Chris Kuenze, Ph.D., ATC
Dr. Kuenze is an assistant professor in the Department of Kinesiology and a clinical professor in the Division of Sports Medicine at Michigan State University. He serves as the Director of the Graduate Program in Athletic Training as well as the Director of the Sports Injury Research Laboratory. His primary research interest revolves around the impact of ACL reconstruction on physical activity, response to exercise, and quadriceps neuromuscular function with the goals of reducing ACL re-injury risk and promoting positive long term patient outcomes. In addition, Dr. Kuenze is working to develop low cost evaluation and intervention technologies to assist in the restoration of quadriceps muscle function and the optimization of functional movement patterns following knee joint injury. His recent work has been featured in the Journal of Athletic Training, Journal of Science and Medicine in Sport, Medicine and Science in Sports and Exercise, and Journal of Orthopaedic Research. Contact Dr. Kuenze at kuenzech@msu.edu.
Tracey Covassin, Ph.D., ATC, FNATA
Dr. Covassin is an Associate Professor and licensed athletic trainer at Michigan State University in the Departments of Kinesiology and Intercollegiate Athletics. Her research in sport-related concussion includes sex and age differences in concussion outcomes, neurocognitive impairments, and issues associated with multiple concussions. Dr. Covassin currently directs a multi-site high school and college sport-concussion outreach program in the Mid-Michigan area. Dr. Covassin has over 65 professional publications and 80 professional presentations, and has received funding as a principal investigator from external sources including the National Operating Committee of Standards for Athletic Equipment (NOCSAE), BrainScope, National Athletic Trainers Association (NATA) Research and Education Foundation, NFL Charities, and the Centers for Disease Control and Prevention (CDC). In 2013 she was appointed to the Institute of Medicine (IOM) and National Research Council Sport-Related Concussion in Youth Committee. The committee reviewed current literature on concussions, their causes and the relationship of hits to the head during sport, effectiveness of protective devices and equipment, screening and diagnosis, prevention, management and treatment. The evidence-based report titled “Sport-related Concussions in Youth: Improving the Science, Changing the Culture was released October 2013. Dr. Covassin was invited to the White House for President Obama’s Healthy Kids & Safety Sports Concussion Summit, to speak at Fort Carson for the Defense Center of Excellence of Psychological and Traumatic Brain Injury and expert panel at the American Medical Society for Sports Medicine. Contact Dr. Covassin at covassin@msu.edu.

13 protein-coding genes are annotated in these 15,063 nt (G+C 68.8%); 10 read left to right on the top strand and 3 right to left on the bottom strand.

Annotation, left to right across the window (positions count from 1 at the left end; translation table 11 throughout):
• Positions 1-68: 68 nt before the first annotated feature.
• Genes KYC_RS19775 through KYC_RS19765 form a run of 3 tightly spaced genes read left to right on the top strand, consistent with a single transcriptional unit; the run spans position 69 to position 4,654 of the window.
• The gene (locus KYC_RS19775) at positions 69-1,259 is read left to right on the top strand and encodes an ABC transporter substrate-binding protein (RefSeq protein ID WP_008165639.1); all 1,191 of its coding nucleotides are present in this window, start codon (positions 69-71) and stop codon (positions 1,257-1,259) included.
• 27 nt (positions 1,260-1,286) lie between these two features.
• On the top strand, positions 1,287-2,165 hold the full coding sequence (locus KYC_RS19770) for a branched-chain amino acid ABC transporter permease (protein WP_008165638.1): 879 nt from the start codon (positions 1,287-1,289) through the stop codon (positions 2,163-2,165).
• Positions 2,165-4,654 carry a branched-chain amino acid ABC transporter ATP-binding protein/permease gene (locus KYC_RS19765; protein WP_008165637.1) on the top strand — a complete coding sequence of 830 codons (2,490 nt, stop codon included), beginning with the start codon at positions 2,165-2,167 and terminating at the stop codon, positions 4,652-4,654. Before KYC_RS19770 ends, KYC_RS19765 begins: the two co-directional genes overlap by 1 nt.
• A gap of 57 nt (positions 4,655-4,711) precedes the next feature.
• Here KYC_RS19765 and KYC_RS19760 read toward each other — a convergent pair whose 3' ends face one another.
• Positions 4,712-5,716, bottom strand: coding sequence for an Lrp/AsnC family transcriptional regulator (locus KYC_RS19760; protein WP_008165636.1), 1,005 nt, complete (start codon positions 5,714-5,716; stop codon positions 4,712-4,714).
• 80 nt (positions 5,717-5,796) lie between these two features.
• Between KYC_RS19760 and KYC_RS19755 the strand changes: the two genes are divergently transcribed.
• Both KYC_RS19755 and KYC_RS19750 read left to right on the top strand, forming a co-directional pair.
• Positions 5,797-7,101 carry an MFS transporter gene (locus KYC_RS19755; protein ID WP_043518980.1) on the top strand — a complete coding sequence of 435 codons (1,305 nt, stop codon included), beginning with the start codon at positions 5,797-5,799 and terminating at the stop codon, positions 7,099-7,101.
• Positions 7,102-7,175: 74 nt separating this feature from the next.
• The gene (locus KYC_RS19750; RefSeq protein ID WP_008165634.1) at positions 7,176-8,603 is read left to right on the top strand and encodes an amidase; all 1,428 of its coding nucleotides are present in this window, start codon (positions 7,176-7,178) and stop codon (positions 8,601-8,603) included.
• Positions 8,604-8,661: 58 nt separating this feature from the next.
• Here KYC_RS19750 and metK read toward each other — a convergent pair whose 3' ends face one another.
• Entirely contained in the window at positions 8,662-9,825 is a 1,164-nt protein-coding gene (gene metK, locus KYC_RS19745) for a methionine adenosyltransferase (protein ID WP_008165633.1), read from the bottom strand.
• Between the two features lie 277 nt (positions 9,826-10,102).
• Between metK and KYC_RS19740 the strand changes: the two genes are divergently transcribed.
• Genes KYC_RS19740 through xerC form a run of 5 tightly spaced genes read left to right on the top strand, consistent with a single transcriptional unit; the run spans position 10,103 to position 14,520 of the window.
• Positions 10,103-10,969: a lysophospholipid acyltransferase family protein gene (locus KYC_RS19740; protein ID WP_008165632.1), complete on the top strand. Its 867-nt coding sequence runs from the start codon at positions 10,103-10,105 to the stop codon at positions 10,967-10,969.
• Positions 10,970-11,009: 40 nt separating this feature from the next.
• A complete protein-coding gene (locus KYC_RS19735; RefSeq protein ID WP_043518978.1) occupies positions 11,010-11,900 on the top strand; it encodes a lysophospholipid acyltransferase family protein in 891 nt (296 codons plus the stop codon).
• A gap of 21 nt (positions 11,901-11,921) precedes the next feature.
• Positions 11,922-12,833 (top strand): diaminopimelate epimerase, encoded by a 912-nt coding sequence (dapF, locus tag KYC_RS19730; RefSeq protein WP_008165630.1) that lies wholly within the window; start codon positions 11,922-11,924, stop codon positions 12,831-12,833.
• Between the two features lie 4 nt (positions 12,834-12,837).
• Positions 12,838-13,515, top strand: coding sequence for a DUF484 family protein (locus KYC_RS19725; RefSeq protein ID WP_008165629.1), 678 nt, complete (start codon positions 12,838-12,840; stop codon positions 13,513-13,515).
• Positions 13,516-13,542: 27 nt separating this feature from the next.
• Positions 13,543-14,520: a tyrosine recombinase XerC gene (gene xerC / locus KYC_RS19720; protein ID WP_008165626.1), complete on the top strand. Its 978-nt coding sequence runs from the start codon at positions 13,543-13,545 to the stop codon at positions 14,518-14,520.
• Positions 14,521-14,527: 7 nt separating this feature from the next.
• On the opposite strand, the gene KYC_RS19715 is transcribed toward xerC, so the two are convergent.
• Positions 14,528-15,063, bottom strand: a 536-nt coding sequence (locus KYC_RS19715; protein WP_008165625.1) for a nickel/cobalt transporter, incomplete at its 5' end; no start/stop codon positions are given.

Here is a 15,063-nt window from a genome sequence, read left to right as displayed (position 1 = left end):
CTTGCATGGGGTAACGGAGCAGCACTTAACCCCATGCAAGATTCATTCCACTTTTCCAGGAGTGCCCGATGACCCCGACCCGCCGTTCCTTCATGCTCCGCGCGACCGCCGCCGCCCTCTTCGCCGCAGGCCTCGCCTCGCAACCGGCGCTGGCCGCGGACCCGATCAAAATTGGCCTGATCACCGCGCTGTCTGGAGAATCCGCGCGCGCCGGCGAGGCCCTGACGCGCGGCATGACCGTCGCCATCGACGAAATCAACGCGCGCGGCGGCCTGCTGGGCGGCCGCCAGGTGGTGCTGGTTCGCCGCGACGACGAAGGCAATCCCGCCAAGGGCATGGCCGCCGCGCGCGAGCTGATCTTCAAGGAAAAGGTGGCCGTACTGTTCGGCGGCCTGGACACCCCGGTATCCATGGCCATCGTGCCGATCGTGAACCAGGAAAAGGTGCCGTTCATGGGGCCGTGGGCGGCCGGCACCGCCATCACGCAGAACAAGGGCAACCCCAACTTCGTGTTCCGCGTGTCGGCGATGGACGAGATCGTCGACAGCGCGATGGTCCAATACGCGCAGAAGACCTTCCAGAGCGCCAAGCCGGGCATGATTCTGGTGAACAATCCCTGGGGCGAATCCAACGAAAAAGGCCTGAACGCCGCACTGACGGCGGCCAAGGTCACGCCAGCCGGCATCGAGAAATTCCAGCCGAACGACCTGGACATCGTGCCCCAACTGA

Abby Bretzin, M.S., ATC
Abby is a third year Ph.D. student interested in sports-related concussion (SRC). Currently, her focus is on neurocognitive deficits and sex differences following a SRC as well as investigating preventative interventions for both SRC and head impacts below the threshold of a concussion. Her master’s thesis evaluated the relationship of head impact kinematics and strength of various muscle groups in the cervical spine in soccer athletes. Abby is currently a research assistant in the Sports Related Concussion Lab and teaching assistant in the Department of Kinesiology. Contact Abby at bretzina@msu.edu